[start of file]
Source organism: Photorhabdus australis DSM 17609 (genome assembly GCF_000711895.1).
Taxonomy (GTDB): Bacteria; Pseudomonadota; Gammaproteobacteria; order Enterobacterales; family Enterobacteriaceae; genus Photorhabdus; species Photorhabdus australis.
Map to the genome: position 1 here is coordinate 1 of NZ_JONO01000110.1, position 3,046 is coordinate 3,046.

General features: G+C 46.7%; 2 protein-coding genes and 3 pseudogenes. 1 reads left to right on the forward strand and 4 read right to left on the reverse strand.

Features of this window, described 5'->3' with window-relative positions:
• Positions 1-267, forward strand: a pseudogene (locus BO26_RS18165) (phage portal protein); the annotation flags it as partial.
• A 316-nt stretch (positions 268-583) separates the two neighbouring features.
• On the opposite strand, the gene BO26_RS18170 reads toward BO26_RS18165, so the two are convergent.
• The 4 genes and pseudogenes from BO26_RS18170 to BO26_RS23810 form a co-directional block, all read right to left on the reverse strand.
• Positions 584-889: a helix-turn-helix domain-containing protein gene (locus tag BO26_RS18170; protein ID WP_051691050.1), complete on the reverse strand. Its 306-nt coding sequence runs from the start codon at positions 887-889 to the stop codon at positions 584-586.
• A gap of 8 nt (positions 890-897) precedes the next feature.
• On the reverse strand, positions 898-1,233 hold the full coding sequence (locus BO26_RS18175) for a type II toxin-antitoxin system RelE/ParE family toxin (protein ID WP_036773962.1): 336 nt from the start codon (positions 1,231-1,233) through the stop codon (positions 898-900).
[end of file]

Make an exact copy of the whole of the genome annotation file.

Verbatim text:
Source organism: Photorhabdus australis DSM 17609 (genome assembly GCF_000711895.1).
Taxonomy (GTDB): Bacteria; Pseudomonadota; Gammaproteobacteria; order Enterobacterales; family Enterobacteriaceae; genus Photorhabdus; species Photorhabdus australis.
Map to the genome: position 1 here is coordinate 1 of NZ_JONO01000110.1, position 3,046 is coordinate 3,046.

General features: G+C 46.7%; 2 protein-coding genes and 3 pseudogenes. 1 reads left to right on the forward strand and 4 read right to left on the reverse strand.

Features of this window, described 5'->3' with window-relative positions:
• Positions 1-267, forward strand: a pseudogene (locus BO26_RS18165) (phage portal protein); the annotation flags it as partial.
• A 316-nt stretch (positions 268-583) separates the two neighbouring features.
• On the opposite strand, the gene BO26_RS18170 reads toward BO26_RS18165, so the two are convergent.
• The 4 genes and pseudogenes from BO26_RS18170 to BO26_RS23810 form a co-directional block, all read right to left on the reverse strand.
• Positions 584-889: a helix-turn-helix domain-containing protein gene (locus tag BO26_RS18170; protein ID WP_051691050.1), complete on the reverse strand. Its 306-nt coding sequence runs from the start codon at positions 887-889 to the stop codon at positions 584-586.
• A gap of 8 nt (positions 890-897) precedes the next feature.
• On the reverse strand, positions 898-1,233 hold the full coding sequence (locus BO26_RS18175) for a type II toxin-antitoxin system RelE/ParE family toxin (protein ID WP_036773962.1): 336 nt from the start codon (positions 1,231-1,233) through the stop codon (positions 898-900).